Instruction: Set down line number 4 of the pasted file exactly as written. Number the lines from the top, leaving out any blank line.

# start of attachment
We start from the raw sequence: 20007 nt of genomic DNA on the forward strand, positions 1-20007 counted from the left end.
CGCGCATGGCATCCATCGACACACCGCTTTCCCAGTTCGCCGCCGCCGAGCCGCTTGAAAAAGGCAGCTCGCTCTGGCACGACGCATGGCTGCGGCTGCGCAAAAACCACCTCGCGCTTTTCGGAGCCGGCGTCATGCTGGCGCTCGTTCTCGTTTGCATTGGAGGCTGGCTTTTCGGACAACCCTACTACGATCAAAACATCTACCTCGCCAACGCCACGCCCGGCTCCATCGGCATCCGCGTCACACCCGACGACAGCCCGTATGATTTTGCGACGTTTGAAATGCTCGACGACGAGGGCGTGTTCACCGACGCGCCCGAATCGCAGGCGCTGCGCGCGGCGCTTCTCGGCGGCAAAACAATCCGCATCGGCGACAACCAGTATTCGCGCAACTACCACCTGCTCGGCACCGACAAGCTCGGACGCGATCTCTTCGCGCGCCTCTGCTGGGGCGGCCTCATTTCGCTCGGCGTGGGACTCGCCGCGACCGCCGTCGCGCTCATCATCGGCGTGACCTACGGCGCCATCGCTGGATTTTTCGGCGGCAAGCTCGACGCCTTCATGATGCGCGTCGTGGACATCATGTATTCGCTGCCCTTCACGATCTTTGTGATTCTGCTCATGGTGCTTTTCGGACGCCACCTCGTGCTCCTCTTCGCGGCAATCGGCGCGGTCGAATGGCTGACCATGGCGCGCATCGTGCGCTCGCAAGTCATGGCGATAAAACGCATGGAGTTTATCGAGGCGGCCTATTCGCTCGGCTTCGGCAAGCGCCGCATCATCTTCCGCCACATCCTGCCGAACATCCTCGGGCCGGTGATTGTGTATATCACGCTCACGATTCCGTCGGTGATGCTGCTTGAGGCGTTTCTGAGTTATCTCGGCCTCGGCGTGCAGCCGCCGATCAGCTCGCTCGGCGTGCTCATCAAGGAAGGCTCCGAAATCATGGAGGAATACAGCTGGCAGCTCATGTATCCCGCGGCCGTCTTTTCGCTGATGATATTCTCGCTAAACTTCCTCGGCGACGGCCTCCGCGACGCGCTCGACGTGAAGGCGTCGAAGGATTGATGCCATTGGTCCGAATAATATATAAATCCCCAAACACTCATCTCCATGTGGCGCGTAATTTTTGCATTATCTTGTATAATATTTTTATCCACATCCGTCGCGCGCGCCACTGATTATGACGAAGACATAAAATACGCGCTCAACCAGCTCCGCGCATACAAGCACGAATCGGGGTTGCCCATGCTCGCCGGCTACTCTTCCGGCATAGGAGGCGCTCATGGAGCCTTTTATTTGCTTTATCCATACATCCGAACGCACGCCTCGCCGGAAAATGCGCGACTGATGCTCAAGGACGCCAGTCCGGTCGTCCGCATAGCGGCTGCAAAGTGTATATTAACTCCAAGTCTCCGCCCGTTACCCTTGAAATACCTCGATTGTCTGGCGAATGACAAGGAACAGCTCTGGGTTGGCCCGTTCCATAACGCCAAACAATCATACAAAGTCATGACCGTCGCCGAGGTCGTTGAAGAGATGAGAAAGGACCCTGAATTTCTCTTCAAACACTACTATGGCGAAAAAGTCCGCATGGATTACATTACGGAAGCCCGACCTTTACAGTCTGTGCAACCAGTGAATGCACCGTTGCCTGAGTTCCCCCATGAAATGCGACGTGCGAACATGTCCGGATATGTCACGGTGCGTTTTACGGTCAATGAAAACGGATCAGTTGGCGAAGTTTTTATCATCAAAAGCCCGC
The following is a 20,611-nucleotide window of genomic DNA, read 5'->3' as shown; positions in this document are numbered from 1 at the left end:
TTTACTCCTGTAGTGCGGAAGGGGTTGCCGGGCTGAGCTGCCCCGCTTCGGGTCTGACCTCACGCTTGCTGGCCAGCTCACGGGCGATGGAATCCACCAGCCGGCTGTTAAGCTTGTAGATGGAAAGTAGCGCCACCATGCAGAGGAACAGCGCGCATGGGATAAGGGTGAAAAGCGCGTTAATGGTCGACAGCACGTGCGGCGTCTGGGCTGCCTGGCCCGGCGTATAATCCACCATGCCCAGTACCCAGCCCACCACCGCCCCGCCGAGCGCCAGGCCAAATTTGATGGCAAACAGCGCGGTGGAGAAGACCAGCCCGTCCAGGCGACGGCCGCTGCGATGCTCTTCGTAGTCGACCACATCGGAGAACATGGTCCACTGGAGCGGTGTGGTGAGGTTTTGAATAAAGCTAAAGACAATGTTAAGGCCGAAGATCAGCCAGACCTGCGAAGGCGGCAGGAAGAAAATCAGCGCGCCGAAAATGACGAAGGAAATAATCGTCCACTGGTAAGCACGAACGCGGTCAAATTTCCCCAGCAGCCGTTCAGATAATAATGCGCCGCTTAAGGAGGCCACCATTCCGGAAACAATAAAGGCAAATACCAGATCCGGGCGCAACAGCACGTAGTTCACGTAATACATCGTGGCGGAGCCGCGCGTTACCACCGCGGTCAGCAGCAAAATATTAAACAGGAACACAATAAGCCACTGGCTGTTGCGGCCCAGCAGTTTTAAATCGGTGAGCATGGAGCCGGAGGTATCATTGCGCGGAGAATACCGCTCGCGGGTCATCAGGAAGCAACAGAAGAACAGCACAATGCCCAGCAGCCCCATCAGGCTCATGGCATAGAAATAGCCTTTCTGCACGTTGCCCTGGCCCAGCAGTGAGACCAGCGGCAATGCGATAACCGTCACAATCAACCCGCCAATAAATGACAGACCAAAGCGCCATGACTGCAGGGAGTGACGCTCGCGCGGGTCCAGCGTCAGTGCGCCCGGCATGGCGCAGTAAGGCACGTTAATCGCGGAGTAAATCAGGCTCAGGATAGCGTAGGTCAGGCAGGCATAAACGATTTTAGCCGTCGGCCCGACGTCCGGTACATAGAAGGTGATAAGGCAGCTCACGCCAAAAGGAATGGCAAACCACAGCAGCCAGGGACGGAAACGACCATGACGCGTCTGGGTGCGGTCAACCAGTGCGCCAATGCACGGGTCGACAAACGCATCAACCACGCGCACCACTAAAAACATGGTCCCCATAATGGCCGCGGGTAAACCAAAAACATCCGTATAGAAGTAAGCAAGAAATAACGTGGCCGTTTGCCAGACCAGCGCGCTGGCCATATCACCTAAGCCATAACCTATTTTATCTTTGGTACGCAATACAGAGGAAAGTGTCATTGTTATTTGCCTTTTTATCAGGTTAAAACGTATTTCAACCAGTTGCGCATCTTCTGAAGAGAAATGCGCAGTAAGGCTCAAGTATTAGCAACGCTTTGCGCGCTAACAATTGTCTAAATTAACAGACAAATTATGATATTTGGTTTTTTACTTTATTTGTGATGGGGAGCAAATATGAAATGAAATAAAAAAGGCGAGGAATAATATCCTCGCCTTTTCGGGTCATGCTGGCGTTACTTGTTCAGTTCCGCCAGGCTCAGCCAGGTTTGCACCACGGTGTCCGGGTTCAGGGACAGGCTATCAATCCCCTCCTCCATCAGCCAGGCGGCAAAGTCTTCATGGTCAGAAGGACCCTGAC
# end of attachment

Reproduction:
TTTACTCCTGTAGTGCGGAAGGGGTTGCCGGGCTGAGCTGCCCCGCTTCGGGTCTGACCTCACGCTTGCTGGCCAGCTCACGGGCGATGGAATCCACCAGCCGGCTGTTAAGCTTGTAGATGGAAAGTAGCGCCACCATGCAGAGGAACAGCGCGCATGGGATAAGGGTGAAAAGCGCGTTAATGGTCGACAGCACGTGCGGCGTCTGGGCTGCCTGGCCCGGCGTATAATCCACCATGCCCAGTACCCAGCCCACCACCGCCCCGCCGAGCGCCAGGCCAAATTTGATGGCAAACAGCGCGGTGGAGAAGACCAGCCCGTCCAGGCGACGGCCGCTGCGATGCTCTTCGTAGTCGACCACATCGGAGAACATGGTCCACTGGAGCGGTGTGGTGAGGTTTTGAATAAAGCTAAAGACAATGTTAAGGCCGAAGATCAGCCAGACCTGCGAAGGCGGCAGGAAGAAAATCAGCGCGCCGAAAATGACGAAGGAAATAATCGTCCACTGGTAAGCACGAACGCGGTCAAATTTCCCCAGCAGCCGTTCAGATAATAATGCGCCGCTTAAGGAGGCCACCATTCCGGAAACAATAAAGGCAAATACCAGATCCGGGCGCAACAGCACGTAGTTCACGTAATACATCGTGGCGGAGCCGCGCGTTACCACCGCGGTCAGCAGCAAAATATTAAACAGGAACACAATAAGCCACTGGCTGTTGCGGCCCAGCAGTTTTAAATCGGTGAGCATGGAGCCGGAGGTATCATTGCGCGGAGAATACCGCTCGCGGGTCATCAGGAAGCAACAGAAGAACAGCACAATGCCCAGCAGCCCCATCAGGCTCATGGCATAGAAATAGCCTTTCTGCACGTTGCCCTGGCCCAGCAGTGAGACCAGCGGCAATGCGATAACCGTCACAATCAACCCGCCAATAAATGACAGACCAAAGCGCCATGACTGCAGGGAGTGACGCTCGCGCGGGTCCAGCGTCAGTGCGCCCGGCATGGCGCAGTAAGGCACGTTAATCGCGGAGTAAATCAGGCTCAGGATAGCGTAGGTCAGGCAGGCATAAACGATTTTAGCCGTCGGCCCGACGTCCGGTACATAGAAGGTGATAAGGCAGCTCACGCCAAAAGGAATGGCAAACCACAGCAGCCAGGGACGGAAACGACCATGACGCGTCTGGGTGCGGTCAACCAGTGCGCCAATGCACGGGTCGACAAACGCATCAACCACGCGCACCACTAAAAACATGGTCCCCATAATGGCCGCGGGTAAACCAAAAACATCCGTATAGAAGTAAGCAAGAAATAACGTGGCCGTTTGCCAGACCAGCGCGCTGGCCATATCACCTAAGCCATAACCTATTTTATCTTTGGTACGCAATACAGAGGAAAGTGTCATTGTTATTTGCCTTTTTATCAGGTTAAAACGTATTTCAACCAGTTGCGCATCTTCTGAAGAGAAATGCGCAGTAAGGCTCAAGTATTAGCAACGCTTTGCGCGCTAACAATTGTCTAAATTAACAGACAAATTATGATATTTGGTTTTTTACTTTATTTGTGATGGGGAGCAAATATGAAATGAAATAAAAAAGGCGAGGAATAATATCCTCGCCTTTTCGGGTCATGCTGGCGTTACTTGTTCAGTTCCGCCAGGCTCAGCCAGGTTTGCACCACGGTGTCCGGGTTCAGGGACAGGCTATCAATCCCCTCCTCCATCAGCCAGGCGGCAAAGTCTTCATGGTCAGAAGGACCCTGAC